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Soler Theory

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Hafsa Barre

on 22 October 2015

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Transcript of Soler Theory


The Soler theory was developed by Gerard Egan, a psychologist.
He believed non verbal communication can greatly improve the effectiveness of communication between individuals. His theory shows how non verbal communication can make an individual feel comfortable, secure and understood.
This theory is in particular used in counseling however it can be used at any time such as when listening to a friends concern.

• S- Sit Squarely
• O- Open
• L-Lean
• E-Eye
• R-Relax

Sit squarely is the first step to the soler theory. It is important to posture yourself correctly to your patients. This is to portray that you are listening attentively . If you are directly facing your patient, this will allow you to interact with your patient better thus they will feel secure and comfortable enough to share their concerns.
However it is okay to turn your shoulders slightly away if you feel as if you are imitating or causing discomfort to your patients but you should always face your patients to portay to them that they have your full attention.

Leaning is the third stage of the soler theory. This means that as a health practitioner with the action of leaning forward towards the service user , it will indicate to your patients that they have your full attention and they can comfortably share all their concerns with you.
However in certain cultures such as the muslim, it is important to keep a distance if you are the opposite sex such as a male practitioner shouldn't lean too close to a female patient. Additionally elders from the eastern culture may consider this non- verbal body language disrespectful thus you need to ensure you are not invading anyones personal space.

Eye contact is a vital part of non communication. Eye contact indicates to your patients that you are focusing on their concerns . Furthermore with eye contact you can notice certain issues with your patients such as if they are slumping or they are not giving you enough eye contact thus you can find out if they are not understanding the messages you are conveying thus a translator may be needed. Moreover not giving eye contact to your patients will indicate you are not interested nor listening to their concerns.
However in certain cultures such as the eastern, continuous eye contact especially with an elder is a sign of disrespect thus as a health practitioner you should notice when your patients are not comfortable with your eye contact.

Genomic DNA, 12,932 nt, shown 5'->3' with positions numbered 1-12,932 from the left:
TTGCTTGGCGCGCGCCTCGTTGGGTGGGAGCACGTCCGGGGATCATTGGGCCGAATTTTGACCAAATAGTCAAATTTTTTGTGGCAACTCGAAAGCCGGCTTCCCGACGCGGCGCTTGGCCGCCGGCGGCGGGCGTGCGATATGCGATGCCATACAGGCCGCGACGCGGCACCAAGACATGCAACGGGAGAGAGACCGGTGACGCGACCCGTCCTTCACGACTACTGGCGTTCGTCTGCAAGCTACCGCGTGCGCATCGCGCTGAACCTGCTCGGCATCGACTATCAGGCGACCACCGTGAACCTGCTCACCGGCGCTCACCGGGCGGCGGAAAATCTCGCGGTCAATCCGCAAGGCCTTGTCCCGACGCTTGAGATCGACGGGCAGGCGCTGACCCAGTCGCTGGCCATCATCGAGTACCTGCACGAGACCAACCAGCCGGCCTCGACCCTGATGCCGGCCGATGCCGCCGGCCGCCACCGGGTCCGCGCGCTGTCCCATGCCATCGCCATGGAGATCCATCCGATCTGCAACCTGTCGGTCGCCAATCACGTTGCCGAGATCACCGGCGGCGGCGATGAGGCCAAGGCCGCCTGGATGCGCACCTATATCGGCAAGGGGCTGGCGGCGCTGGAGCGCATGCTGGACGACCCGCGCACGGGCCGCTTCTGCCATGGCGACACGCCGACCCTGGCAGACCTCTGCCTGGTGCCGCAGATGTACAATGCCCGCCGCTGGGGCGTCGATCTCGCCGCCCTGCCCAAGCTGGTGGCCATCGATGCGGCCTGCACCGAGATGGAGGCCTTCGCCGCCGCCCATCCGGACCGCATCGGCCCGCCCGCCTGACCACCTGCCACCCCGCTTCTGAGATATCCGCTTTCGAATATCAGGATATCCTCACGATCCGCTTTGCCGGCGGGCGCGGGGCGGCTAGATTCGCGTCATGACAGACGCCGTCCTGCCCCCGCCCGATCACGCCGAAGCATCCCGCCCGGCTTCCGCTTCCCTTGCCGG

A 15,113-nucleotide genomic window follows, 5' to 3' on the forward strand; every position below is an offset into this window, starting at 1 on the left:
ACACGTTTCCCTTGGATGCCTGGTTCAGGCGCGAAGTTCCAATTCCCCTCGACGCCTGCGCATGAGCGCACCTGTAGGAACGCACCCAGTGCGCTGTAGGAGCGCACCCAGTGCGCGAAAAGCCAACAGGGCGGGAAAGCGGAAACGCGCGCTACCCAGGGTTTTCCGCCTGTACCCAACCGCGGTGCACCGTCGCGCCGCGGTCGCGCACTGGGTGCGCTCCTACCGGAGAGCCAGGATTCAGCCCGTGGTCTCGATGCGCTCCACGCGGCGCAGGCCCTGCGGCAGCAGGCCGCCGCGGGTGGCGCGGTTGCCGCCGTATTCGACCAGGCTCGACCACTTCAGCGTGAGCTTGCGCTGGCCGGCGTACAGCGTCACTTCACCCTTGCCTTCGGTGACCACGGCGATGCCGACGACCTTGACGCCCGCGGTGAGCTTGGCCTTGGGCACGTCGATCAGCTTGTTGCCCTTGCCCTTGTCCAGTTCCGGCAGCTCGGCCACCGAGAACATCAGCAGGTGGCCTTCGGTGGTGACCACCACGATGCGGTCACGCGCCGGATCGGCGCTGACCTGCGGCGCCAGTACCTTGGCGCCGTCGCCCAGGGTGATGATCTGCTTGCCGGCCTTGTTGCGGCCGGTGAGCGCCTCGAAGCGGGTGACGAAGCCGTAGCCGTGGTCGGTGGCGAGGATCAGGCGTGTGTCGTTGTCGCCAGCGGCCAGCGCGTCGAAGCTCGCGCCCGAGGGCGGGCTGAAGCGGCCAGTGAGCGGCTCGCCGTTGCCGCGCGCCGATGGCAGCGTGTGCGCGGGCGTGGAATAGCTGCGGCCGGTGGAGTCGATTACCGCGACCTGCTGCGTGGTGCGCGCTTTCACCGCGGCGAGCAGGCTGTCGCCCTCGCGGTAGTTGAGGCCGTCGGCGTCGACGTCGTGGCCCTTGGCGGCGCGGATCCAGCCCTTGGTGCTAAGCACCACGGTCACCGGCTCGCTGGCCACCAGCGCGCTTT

Furthermore in the muslim culture, eye contact between the opposite sex will indicate that you are interested thus it is not acceptable therefore you should take this into account and limit the eye contact you give to certain cultures.
Open posture is a popular form of non- verbal communication. This is very effective in any healthcare setting. Open posture means not sitting or standing with your arms or legs crossed. This posture portrays to your patients that you are listening, interested and concerned about their well being. However having a closed posture will indicate that you are uninterested , angry or even frustrated thus bringing discomfort and distress to your patients.

S.o.l.e.r Theory
Relaxing is the final stage of the soler theory. It is important for you as a health practitioner to be relaxed before you meet a patient. If you were to be in a rush or fidgety when a patient is expressing their concerns this may indicate to them that their concerns are irrelevant and this may also cause them to become anxious due to your tense body language. Therefore it is necessary to have a relaxed body language as this portrays to the service users that you are not in a rush and have time to listen to all their concerns attentively. This will then enable the service users to freely speak about all their concerns knowing that you as a health practitioner is listening and giving them the most effective care you can offer.
One disadvantage of the soler theory is that as a health practitioner it may be difficult to remember what is acceptable and unacceptable in certain cultures. You may do a gesture that you think its acceptable however due to this gesture your patient may feel disrespected thus not comfortable enough to express their concerns with you.
One strength of this soler theory is that it helps you communicate effectively with various different kinds of patients in various forms of non-communication such as eye contact and gestures. With this theory you could provide the best, secure and comfortable setting for your patients thus they will be able to share their concerns with ease with you as their health care practitioner.
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